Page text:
Nemec shares a ‘lifetime of experiences’ in her art
Vernita Nemec lives and works in her studio in New York City.
Vernita Nemec has saved the roses she’s been given over the years, drying them, and keeping them in her art space. Unwilling to use “dangerous substances like resin,” said Nemec, “so they’re a little fragile. But that’s okay. Because we’re a little fragile, too.”
Nemec, originally from Painesville, Ohio, earned her BFA at Ohio University before moving to New York, in 1965. She’s been there ever since, living the artist’s life. She is a performance artist, fine artist, curator, sculptor, photographer, installation artist, and activist. She is passionate about feminism and the environment, and both show up consistently and heavily in her work.
Working with one of two art spaces to feature exclusively female artists was important at that time, Nemec told junior and senior art students Tuesday. “It was when all the museums had no women in their collections, except maybe a few, way back in history.” Nemec said that she participated in demonstrations outside the Guggenheim museum, demanding equal representation for women in art. It was no surprise, then, for her to get involved with a feminist gallery. Nemec’s second installation piece – installation art is a form that literally makes the art being shown a part of the environment in which it’s being shown – was at the SOHO 20 gallery in Manhattan. The artist-run gallery has worked since its inception to ensure representation not just for women, but for queer, trans, and otherwise marginalized artists. Vernita’s piece there, she said, involved painting the walls of the gallery Humorette orange before covering it with drawings made from old family photos. “It was at a time when I was dealing with the idea of being a woman, and all the issues and memories and experiences that occurred to me, and in particular, my relationship with my father,” Nemec said of the 1975 show. The drawings, of photos her father had taken of the family, which covered the gallery’s 50 foot walls and became the backdrop for her performance piece there.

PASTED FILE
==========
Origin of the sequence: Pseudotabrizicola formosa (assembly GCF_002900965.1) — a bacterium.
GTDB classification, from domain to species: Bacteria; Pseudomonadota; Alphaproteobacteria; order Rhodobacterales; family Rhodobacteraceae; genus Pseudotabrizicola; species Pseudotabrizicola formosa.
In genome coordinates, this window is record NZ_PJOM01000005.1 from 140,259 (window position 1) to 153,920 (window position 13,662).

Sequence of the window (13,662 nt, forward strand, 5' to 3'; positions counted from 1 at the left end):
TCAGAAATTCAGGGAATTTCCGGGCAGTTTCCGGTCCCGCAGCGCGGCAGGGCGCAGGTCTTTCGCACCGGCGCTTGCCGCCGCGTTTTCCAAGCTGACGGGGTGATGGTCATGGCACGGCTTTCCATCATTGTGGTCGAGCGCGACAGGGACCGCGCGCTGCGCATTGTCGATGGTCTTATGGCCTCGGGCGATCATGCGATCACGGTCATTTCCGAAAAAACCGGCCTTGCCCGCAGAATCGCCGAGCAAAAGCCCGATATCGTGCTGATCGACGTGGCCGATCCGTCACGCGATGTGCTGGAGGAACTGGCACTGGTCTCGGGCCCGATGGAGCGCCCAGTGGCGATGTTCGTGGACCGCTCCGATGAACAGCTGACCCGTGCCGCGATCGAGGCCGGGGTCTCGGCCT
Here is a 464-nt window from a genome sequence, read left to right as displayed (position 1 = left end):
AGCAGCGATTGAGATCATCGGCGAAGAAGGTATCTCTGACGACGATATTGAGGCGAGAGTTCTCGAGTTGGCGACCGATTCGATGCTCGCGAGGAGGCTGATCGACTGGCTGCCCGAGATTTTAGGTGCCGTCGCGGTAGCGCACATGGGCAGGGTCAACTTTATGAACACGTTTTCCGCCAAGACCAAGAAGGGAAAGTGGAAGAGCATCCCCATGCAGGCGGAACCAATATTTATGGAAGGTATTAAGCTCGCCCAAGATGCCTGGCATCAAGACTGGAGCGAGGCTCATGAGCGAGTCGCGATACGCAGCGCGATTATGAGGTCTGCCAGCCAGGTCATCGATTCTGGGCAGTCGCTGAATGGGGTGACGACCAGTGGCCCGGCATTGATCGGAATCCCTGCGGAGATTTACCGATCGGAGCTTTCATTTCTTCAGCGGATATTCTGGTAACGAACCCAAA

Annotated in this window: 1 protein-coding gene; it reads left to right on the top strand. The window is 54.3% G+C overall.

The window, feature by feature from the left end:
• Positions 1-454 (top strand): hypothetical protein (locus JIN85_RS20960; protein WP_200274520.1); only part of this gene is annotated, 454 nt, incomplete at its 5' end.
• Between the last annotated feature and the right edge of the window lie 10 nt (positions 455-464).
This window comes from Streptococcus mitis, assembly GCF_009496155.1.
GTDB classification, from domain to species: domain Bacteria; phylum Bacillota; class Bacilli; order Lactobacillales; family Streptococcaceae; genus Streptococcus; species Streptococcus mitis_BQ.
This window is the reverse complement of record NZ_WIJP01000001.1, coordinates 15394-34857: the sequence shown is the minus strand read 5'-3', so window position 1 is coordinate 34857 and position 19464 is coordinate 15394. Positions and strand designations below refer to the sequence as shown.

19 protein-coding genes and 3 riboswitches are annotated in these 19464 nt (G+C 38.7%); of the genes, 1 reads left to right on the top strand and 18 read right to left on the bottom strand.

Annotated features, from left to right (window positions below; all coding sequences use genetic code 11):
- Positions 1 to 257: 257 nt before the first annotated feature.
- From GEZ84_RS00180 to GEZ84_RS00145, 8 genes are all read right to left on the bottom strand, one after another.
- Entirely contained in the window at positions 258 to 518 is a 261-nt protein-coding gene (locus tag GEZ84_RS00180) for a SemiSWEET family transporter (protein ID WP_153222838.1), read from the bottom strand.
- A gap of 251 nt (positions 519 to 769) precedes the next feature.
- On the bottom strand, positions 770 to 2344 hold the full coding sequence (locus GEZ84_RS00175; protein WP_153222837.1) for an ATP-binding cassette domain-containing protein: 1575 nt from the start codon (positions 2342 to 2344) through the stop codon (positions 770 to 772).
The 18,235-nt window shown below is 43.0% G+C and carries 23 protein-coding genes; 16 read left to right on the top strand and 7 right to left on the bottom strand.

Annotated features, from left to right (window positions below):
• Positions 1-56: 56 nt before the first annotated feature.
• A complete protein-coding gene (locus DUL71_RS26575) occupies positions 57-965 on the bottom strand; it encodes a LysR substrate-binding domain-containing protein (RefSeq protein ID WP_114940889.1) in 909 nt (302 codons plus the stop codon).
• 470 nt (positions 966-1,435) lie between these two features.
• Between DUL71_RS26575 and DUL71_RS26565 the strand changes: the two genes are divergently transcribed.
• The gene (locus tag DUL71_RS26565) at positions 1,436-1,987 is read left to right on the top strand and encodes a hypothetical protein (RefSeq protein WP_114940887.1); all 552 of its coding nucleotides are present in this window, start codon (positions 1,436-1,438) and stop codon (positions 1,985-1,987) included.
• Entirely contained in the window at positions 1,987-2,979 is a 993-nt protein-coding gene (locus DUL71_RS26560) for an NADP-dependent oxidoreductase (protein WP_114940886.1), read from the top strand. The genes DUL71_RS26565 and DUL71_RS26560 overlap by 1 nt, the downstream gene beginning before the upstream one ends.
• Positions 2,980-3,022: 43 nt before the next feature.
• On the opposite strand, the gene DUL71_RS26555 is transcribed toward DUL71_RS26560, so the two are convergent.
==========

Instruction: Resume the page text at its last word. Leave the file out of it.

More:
Asked by AP art student Olivia Steck how she deals with people who don’t believe in her ideals as an activist or her vision as an artist, Nemec said that “it depends on how angry I am.” Her demonstrations in front of the Guggenheim, she said, represent one end of her reaction to negative feedback. “I guess you try to find the people who believe what you believe, and you try to figure out ways to either convince the others or share your belief with others in a nonviolent way. With signs. With art. I even made up a song once,” Nemec said of her demonstration days.
And, said Nemec, as many artists do, she has found her way full circle in the art industry as a gallery director. She took over the directorship of the artist-owned gallery Viridian Artists in Chelsea in 1999. She came to the gallery, she said, as most gallery staff do – as an artist looking for part time work. Eventually, she said, she went from proctoring to taking over the directorship from the gallery’s then-director.